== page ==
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Kansas freshman Cliff Alexander forced into NBA draft

Baylor v Kansas

during a semifinal game of the 2015 Big 12 Basketball Tournament at Sprint Center on March 13, 2015 in Kansas City, Missouri.

Ed Zurga

Cliff Alexander entered Kansas an elite recruit, someone with definite one-and-done potential.

But he looked raw throughout his lone season with the Jayhawks, giving scouts an opportunity to focus more on his small size for a power forward (6-foot-8) than his strength and athleticism.

Sure, declaring for the NBA draft and making money would have been enticing regardless. Returning to Kansas could have really bumped his stock, though.

Unfortunately, the decision was essentially taken out of Alexander’s hands when the NCAA began investigating whether he and his family were remaining poor enough while Kansas got rich off his fixed-wage labor.

Whether you believe college or the pros better develops players for the NBA, there’s no question Alexander wouldn’t develop much at Kansas if suspended next season.

So, to the draft he goes.

Kansas release:

Kansas men’s basketball coach Bill Self announced Tuesday that freshman Cliff Alexander will declare for the 2015 NBA Draft. Alexander joins fellow KU teammate Kelly Oubre, Jr., who announced he was going to enter the 2015 NBA Draft on April 1.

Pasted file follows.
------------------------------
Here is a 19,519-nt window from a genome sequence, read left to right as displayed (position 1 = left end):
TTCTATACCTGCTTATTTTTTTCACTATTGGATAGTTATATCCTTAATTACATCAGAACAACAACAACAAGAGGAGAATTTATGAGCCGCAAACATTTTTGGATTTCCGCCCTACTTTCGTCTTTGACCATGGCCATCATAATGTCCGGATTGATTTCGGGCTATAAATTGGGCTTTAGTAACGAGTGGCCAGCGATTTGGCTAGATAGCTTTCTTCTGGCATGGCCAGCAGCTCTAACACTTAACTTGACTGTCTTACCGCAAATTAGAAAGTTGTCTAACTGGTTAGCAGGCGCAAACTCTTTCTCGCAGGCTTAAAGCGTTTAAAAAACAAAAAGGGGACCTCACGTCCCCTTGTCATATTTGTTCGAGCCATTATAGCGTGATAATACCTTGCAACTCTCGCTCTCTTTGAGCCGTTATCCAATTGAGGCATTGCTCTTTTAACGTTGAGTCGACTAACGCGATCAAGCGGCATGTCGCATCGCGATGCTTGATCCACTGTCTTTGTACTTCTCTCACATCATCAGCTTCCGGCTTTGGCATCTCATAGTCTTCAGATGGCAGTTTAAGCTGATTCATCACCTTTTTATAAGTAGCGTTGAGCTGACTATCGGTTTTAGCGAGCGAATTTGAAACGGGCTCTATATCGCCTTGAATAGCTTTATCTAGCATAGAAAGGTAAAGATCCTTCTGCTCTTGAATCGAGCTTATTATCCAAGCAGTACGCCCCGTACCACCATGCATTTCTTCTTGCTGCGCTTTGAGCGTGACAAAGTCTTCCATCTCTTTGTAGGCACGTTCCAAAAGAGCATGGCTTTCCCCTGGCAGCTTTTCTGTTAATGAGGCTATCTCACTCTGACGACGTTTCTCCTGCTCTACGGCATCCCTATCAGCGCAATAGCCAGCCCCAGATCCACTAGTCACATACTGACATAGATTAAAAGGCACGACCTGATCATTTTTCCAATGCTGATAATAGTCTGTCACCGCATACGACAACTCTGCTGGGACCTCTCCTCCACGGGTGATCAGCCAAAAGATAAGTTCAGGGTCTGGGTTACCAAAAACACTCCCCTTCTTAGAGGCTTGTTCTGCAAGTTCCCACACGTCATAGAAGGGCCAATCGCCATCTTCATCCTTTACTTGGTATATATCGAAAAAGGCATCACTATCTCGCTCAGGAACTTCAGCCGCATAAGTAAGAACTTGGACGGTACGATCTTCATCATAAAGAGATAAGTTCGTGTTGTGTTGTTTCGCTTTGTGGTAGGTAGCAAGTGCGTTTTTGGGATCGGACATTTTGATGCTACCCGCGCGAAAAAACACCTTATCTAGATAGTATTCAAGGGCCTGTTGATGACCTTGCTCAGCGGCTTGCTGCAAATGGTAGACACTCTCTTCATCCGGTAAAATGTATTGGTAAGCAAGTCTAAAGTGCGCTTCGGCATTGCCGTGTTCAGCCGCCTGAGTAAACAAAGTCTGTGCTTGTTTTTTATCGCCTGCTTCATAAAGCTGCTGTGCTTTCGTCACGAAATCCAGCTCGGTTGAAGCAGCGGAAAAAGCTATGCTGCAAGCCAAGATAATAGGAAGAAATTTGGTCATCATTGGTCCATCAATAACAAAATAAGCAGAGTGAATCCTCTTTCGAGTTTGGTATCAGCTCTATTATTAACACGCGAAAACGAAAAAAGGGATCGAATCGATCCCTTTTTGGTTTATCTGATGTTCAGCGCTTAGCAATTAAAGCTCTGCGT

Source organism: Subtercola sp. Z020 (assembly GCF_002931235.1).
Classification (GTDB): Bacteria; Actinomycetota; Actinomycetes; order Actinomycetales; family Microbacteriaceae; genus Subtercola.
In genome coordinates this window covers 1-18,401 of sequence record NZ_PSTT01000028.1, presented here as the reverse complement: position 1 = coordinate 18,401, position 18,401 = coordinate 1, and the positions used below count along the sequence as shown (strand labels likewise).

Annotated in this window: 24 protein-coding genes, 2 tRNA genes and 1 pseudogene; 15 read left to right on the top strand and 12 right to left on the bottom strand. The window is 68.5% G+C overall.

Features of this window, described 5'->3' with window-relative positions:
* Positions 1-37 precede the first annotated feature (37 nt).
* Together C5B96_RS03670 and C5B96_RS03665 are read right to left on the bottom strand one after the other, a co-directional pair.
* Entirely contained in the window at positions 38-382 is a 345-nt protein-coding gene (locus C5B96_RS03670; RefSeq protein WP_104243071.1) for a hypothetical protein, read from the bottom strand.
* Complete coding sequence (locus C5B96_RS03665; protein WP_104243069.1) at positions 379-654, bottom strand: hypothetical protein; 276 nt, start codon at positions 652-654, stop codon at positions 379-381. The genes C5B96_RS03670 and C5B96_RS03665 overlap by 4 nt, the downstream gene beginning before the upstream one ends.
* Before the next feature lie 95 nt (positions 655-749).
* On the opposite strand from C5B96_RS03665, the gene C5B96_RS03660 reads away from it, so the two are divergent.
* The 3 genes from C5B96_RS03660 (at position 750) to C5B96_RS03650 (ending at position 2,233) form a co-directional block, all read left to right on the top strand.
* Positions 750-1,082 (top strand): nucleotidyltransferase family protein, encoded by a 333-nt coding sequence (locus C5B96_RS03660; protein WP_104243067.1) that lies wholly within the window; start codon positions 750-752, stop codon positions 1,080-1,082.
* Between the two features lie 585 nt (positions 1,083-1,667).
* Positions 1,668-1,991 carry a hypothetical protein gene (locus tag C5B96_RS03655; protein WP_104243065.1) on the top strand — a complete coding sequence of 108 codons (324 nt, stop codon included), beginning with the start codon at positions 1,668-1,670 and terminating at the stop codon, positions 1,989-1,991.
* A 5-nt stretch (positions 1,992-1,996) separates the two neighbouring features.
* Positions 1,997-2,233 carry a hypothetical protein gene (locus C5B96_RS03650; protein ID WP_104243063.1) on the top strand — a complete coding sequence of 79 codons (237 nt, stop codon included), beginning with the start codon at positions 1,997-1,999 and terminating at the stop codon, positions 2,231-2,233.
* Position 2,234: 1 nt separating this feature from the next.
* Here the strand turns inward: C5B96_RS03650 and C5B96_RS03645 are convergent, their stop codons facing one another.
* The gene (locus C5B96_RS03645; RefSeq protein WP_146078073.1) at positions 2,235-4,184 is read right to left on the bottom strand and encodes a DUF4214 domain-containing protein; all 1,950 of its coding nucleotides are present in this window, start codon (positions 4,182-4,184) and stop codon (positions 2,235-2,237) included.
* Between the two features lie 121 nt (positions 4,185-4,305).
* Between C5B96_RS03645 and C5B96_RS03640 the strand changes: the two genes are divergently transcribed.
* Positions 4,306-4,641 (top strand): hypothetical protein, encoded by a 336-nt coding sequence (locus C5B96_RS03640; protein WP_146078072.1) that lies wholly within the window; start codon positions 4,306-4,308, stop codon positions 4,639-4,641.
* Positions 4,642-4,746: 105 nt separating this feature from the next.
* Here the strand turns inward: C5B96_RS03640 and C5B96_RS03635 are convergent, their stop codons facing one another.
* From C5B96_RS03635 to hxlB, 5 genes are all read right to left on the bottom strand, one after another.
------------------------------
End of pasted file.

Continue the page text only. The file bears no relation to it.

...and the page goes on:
“This should come as no surprise to anybody,” Self said. “Cliff had a very interesting and educational year. He was a major contributor to our team from the beginning of the season. He worked his way into the starting lineup and has had to deal with an off-the-court issue with the NCAA that made him ineligible for the last eight games of our season. We all feel bad for Cliff for what he and our team had to go through because it was difficult for him to sit and watch his teammates play without him. During his time here, Cliff certainly got better. I loved coaching Cliff, but we support his decision 100 percent to move on and take his ability to the next level.

Alexander is a borderline first-round pick.

The most common words used when assessing his game are “Basketball IQ” – as in, it needs to improve. He’s just 19, so it should. But there’s always concern about how much and how quickly.

There’s a reason Alexander was so highly touted coming out of high school. There’s also a reason he’s not the top-10 pick many expected.

But there’s no good reason Alexander should be forced into this choice.

Alas, he is, and NBA teams must now evaluate an intriguing but flawed prospect.